50. Clean their house. Or send them a gift certificate to Merry Maids.
  51. Listen to an audio book out loud together. Talk about it.
  52. Ask questions. Listen more than you talk.
  53. Adopt them as part of your family on the big holidays (Valentine’s Day, Easter, Fourth of July, Thanksgiving, Christmas)
  54. Fix her hair or take her to get her hair done in a salon.
  55. Ask for his opinion on a project or specific subject. Show that his wisdom and insight still matter to you.
  56. Write down and reach out on the important “anniversary” dates. The date her spouse died. The date the surgery happened. The date the diagnosis came and chemo ended. Make sure she knows you won’t forget.
  57. ASK: What’s your greatest loss during this crisis? What do you miss the most?
  58. Get tickets to the symphony, comedy club, sporting event or local concert in the park. Get dressed up, go out and celebrate life.  
  59. Create a homemade yard sign with an encouraging message, and leave it for her to find when she wakes up the next day. 
  60. Do church together. If she can’t leave home, take your computer to her house and stream the Sunday sermon. Listen to it together.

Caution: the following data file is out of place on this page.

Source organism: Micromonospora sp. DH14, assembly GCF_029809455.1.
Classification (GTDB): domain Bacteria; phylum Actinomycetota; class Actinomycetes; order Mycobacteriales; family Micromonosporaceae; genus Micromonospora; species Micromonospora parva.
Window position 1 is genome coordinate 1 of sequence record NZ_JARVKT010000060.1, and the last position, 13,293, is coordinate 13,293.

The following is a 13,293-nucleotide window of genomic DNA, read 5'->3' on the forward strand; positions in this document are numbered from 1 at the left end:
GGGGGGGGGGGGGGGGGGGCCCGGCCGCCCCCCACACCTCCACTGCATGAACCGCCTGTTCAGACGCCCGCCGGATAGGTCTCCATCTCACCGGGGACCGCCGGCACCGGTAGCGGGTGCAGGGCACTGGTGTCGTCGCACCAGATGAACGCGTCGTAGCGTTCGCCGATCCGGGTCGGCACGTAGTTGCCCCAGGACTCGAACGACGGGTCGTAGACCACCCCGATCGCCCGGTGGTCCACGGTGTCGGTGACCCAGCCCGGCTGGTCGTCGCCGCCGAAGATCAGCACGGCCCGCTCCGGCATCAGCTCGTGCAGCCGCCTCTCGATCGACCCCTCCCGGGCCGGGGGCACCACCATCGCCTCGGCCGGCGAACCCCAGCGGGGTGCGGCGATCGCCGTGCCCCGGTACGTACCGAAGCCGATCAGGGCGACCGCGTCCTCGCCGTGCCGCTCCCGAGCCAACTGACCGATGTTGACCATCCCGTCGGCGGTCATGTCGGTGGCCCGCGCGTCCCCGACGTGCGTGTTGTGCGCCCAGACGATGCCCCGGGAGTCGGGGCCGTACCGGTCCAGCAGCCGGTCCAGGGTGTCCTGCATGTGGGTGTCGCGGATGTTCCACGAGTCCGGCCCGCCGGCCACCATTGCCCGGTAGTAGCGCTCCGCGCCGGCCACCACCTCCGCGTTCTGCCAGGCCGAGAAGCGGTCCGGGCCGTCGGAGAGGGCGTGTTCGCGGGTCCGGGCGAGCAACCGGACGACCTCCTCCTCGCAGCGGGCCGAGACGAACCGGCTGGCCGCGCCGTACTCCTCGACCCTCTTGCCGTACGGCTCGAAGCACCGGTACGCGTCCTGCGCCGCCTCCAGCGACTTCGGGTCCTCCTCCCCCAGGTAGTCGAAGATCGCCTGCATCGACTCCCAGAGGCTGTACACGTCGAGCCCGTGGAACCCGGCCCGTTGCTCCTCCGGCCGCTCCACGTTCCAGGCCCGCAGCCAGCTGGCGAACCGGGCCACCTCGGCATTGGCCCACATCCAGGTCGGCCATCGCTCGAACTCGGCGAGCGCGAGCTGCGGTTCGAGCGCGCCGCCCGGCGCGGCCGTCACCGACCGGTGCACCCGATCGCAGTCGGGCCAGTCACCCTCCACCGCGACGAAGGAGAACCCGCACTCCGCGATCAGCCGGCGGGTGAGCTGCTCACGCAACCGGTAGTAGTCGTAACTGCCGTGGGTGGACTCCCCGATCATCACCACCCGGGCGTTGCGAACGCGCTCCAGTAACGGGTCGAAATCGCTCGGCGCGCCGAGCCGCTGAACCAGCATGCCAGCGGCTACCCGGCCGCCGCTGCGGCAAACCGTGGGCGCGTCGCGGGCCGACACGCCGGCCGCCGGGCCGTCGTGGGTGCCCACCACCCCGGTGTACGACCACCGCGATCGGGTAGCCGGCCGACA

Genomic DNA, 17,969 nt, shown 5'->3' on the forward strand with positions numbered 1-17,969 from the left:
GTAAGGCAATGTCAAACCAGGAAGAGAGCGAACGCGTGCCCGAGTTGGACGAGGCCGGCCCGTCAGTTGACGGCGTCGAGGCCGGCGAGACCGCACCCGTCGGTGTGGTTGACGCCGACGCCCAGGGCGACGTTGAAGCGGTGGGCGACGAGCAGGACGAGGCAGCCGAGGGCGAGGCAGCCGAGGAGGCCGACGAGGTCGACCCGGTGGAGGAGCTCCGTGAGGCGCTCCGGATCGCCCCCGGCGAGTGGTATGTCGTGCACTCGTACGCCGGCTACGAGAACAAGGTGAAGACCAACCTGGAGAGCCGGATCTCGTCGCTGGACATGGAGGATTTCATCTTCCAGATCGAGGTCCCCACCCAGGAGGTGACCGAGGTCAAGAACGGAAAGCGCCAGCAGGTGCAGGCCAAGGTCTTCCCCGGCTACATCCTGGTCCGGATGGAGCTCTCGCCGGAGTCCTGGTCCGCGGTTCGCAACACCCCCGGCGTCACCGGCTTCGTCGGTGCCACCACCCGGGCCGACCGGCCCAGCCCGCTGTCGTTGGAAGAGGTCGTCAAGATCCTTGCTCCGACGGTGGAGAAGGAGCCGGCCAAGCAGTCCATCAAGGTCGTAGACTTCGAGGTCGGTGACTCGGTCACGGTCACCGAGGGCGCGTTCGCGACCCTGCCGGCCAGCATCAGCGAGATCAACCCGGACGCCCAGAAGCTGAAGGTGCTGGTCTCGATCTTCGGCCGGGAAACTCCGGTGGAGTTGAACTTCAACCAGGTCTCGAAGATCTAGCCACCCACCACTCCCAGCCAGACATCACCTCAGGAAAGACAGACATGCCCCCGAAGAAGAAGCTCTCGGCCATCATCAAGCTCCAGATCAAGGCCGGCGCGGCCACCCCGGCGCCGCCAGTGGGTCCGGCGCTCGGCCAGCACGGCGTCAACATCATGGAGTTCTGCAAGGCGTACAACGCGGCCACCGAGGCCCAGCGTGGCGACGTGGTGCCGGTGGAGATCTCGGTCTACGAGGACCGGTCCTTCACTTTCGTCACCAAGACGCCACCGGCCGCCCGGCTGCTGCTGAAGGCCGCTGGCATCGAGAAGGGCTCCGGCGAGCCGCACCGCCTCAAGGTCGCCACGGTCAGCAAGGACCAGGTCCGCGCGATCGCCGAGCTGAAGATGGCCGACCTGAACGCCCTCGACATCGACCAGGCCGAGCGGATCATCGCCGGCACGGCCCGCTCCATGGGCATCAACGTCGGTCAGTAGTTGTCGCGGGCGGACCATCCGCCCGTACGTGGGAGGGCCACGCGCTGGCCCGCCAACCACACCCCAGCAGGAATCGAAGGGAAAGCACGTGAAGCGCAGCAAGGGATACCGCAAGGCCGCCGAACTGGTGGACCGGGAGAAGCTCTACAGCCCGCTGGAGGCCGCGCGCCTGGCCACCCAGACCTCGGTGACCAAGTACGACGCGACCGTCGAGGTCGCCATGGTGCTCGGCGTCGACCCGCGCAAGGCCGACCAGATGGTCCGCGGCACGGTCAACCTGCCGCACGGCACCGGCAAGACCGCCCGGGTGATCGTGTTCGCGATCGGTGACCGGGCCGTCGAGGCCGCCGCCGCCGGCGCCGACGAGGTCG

60-ways-to-love-a-friend-Pinterest

Have other ideas? Leave them in the comments! 

Please note: I reserve the right to delete comments that are offensive or off-topic.

24 thoughts on “60 Creative Ways to Help a Friend in Crisis

  1. So many great ideas here Michele. Lately I have wanted to be much more involved in the “giving” end of recovery and these ideas are so helpful! It is so important to “just do something.” I have a memory from the lat 1970’s. My father had committed suicide and my best friend didn’t call me. I finally had to courage to ask her why. She said, “I didn’t know what to say.” I forgave her, and she is still my best friend to this day, but it taught me a big lesson. Say something. Do something. Be there.

    • I love that you had the courage to ask, and she had the courage to answer. Sometimes all we need to strengthen a relationship and grow as individuals is a good ole fashioned dialogue. 🙂 A great lesson, Linda. I’m so glad you shared it!

  2. Good grief, Michele, I bet you got these ideas from the outpouring of love that’s come your way this past year! I can only see a couple I’ve done for you though. Thanks for the ideas. 🙂 Thanks also for your generosity.